Imbolc 2017 – P3 – Sing the Song of The Raven

Imbolc 2017 – P3 – Sing the Song of The Raven

In the third and final part of my Imbolc story I am making my way towards a new stone circle in the area of Penmaenmawr in North Wales. The sky is blue, and I’m excited about the possibility of seeing a new circle. In fact, as I’m walking I’m wondering why Kal and I never went to the two other stone circles in this area – we only ever went to The Druid’s Circle and the cairn circles nearby. Nevertheless I’m following the new directive – “Fresh start – New ground” to the letter. I’m on a path which I’ve never trodden before on the opposite side of a valley which I have seen many times but never walked. I walked down the hill from the impressive standing stone, being glad to have gravity aiding...

Imbolc 2017 – P2 – Fresh start and new ground

Imbolc 2017 – P2 – Fresh start and new ground

In the second Imbolc story I am heading out towards the many cairn circles which are dotted along the North Wales Path beyond the Druid’s Circle at Penmaenmawr. Although I had found one of them before, there were others farther afield which I now wanted to visit. I also had in mind that I might have time to walk thought the Tal-Y-Fan pass to visit the stone circle and cromlech on the Rowen side of the hills. I soon reached the first of the cairn circles. It was one I had visited before and was close to the main stone circle. I stood with my oak staff, wondering how best to approach. I let my intuition decide which way round I should walk, and I found that I was standing next to a stone upon which there were three lines carved deeply and clearly in parallel....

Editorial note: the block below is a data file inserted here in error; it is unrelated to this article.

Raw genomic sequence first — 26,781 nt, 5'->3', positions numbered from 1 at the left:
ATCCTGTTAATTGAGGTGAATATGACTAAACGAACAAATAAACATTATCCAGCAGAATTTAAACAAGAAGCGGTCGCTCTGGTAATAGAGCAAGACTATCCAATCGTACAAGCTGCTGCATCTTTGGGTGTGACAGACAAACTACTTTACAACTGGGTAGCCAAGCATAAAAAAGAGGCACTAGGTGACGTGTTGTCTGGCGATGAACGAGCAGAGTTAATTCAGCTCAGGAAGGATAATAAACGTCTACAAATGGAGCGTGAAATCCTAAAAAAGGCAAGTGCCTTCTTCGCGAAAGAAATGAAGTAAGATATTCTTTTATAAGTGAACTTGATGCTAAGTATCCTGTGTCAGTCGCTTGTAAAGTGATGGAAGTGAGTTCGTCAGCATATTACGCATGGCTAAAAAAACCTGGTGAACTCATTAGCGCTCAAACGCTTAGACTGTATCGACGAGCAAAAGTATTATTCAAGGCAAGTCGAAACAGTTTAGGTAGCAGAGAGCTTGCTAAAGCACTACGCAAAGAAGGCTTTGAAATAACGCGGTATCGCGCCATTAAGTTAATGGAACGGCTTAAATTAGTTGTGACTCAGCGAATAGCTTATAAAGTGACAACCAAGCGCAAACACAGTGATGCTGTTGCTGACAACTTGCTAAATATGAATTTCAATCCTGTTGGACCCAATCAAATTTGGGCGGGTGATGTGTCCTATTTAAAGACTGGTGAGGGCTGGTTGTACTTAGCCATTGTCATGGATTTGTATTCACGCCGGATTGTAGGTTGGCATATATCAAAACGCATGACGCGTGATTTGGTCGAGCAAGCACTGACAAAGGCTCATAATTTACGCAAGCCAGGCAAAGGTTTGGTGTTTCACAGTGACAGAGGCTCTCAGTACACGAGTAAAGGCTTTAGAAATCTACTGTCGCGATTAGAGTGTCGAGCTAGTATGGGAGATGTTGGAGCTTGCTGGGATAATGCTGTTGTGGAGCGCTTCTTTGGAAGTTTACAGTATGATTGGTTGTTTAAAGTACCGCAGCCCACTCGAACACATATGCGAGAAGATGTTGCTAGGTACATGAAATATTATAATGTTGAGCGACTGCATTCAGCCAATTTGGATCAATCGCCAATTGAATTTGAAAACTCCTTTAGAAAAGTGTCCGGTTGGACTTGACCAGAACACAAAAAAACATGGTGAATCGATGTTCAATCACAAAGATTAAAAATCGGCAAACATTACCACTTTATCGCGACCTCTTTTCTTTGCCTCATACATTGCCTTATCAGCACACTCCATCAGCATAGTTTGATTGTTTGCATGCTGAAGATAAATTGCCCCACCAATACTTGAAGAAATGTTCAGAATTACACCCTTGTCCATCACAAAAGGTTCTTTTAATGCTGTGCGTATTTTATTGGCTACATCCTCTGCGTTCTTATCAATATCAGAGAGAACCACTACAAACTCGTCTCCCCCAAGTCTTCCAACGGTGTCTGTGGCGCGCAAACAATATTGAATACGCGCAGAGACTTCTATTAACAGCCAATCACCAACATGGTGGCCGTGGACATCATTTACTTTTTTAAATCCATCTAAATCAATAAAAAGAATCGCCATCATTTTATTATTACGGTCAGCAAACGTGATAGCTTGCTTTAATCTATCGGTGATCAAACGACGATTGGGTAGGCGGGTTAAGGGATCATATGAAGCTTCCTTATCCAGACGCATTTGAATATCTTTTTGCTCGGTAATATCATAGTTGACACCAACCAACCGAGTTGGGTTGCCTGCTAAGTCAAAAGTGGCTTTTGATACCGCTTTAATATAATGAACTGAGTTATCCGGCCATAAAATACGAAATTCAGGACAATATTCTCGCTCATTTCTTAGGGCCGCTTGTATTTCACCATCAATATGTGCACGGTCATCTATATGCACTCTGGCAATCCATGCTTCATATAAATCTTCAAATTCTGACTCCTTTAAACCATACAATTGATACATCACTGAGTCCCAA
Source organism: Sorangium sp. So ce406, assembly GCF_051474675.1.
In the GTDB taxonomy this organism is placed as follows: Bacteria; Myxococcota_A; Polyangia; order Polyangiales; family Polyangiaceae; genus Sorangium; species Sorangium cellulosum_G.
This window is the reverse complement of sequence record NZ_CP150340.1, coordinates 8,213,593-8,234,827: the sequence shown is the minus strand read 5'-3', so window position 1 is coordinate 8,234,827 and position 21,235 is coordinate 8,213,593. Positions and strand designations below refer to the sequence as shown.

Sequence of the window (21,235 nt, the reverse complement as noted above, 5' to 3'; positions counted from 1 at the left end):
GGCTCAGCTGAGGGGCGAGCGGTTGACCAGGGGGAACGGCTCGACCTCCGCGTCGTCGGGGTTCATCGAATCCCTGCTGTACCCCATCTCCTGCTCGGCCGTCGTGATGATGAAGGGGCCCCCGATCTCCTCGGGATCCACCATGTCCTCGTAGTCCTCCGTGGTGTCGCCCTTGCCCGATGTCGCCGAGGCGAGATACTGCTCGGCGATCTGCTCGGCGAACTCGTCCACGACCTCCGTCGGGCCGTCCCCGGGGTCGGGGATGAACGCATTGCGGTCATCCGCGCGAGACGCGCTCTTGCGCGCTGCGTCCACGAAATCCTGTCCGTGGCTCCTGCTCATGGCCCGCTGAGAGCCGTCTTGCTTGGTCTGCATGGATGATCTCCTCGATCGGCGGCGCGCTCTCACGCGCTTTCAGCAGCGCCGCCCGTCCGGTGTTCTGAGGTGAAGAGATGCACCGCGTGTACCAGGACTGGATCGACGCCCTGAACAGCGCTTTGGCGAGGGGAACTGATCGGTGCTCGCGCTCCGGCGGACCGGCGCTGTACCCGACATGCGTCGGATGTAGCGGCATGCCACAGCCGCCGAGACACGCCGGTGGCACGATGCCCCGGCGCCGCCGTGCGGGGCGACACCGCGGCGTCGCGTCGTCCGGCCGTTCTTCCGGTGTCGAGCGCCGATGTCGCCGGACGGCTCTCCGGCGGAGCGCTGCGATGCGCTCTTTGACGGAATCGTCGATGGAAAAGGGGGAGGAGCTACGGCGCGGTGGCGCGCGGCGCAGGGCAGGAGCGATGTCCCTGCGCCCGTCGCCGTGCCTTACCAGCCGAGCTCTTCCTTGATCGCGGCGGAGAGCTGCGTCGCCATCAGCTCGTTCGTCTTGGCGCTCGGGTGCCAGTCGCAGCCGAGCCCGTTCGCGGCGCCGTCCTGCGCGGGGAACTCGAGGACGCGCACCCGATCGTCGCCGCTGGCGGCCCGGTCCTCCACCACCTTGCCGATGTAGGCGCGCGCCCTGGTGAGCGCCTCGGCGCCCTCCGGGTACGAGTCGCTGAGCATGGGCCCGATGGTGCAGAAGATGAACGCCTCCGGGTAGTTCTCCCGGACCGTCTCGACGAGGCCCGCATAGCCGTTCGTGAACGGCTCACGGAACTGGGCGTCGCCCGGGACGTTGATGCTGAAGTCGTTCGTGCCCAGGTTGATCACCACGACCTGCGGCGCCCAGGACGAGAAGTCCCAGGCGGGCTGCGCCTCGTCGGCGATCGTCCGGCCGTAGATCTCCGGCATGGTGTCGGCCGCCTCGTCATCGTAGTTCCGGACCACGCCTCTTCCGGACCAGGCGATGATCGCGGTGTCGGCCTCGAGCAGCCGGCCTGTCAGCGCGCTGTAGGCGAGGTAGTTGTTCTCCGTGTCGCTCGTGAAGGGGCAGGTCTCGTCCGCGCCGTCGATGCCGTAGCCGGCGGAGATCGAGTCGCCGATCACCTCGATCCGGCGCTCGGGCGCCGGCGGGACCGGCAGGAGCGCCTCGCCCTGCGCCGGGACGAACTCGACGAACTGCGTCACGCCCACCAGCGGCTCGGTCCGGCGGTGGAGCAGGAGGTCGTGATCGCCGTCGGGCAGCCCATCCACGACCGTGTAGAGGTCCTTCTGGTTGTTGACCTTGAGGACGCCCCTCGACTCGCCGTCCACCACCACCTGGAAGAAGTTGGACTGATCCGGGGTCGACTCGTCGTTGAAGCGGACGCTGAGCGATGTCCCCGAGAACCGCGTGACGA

Imbolc 2017 – P1 – Bright beginnings

Imbolc 2017 – P1 – Bright beginnings

And so the year comes around again. Imbolc is the start of the fire festivals of the old calendar, and for me it is the start of Spring and the end of Winter. It’s when we see the first glimmers of new growth and it marks the start of the lambing season. I decided to go out by myself this time. I much prefer working alone on some of these special days, and especially when I want to be truly open to the possibilities. I sometimes feel that when two or more people are involved the full significance of events and the branch options which are available can be constricted, and so valuable lessons may be lost. Certainly when I look back at the events of this Imbolc, that is most definitely the case. I doubt whether Kal or anyone else I know would have gone with...

2016 Summary of the Year

2016 Summary of the Year

In this post I want to bring together some of the themes of the year, and associate key posts with those themes. Together they forms a description of my spiritual year for 2016. THEME 1 – Taliesin: bardic work, light, awen and courage. IMBOLC: Brigid at Derbyshire sites such as Gawton’s Well. I experienced the re-kindling of my spiritual flame. I felt the bursting of an embryonic bag of light using the awen of Taliesin – this powered me to begin to write my first book. I discovered the courage to get back into spiritual work after Kal’s death. Imbolc 2016 P1 Bursting the Bag of Light AUTUMN: Taliesin and the Uneasy Chair or Cadair Idris. This was another ‘bardic episode’ where the awen flowed, and poetry emerged. Not for a long...

The Mad Sculptor of Meifod – P4 Winter 2016

The Mad Sculptor of Meifod – P4 Winter 2016

Druids visiting churches? Well, it’s more a case of visiting a site which contains something interesting. In this case M and I were at the end of our Winter Solstice day. As the light began to fade we headed to our final destination – St Tysilio & St Mary church in Meifod, The attraction? A sculpted stone of unusual origins. The church stands in large grounds with several older trees flanking the building and lining the approach. The building itself is larger than the town would seem to warrant, but that’s often the case for places which were once hugely significant, but which have now fallen into obscurity. We found the church to be open and welcoming, and were not surprised to find that a clergy-lady was its custodian. Along with a...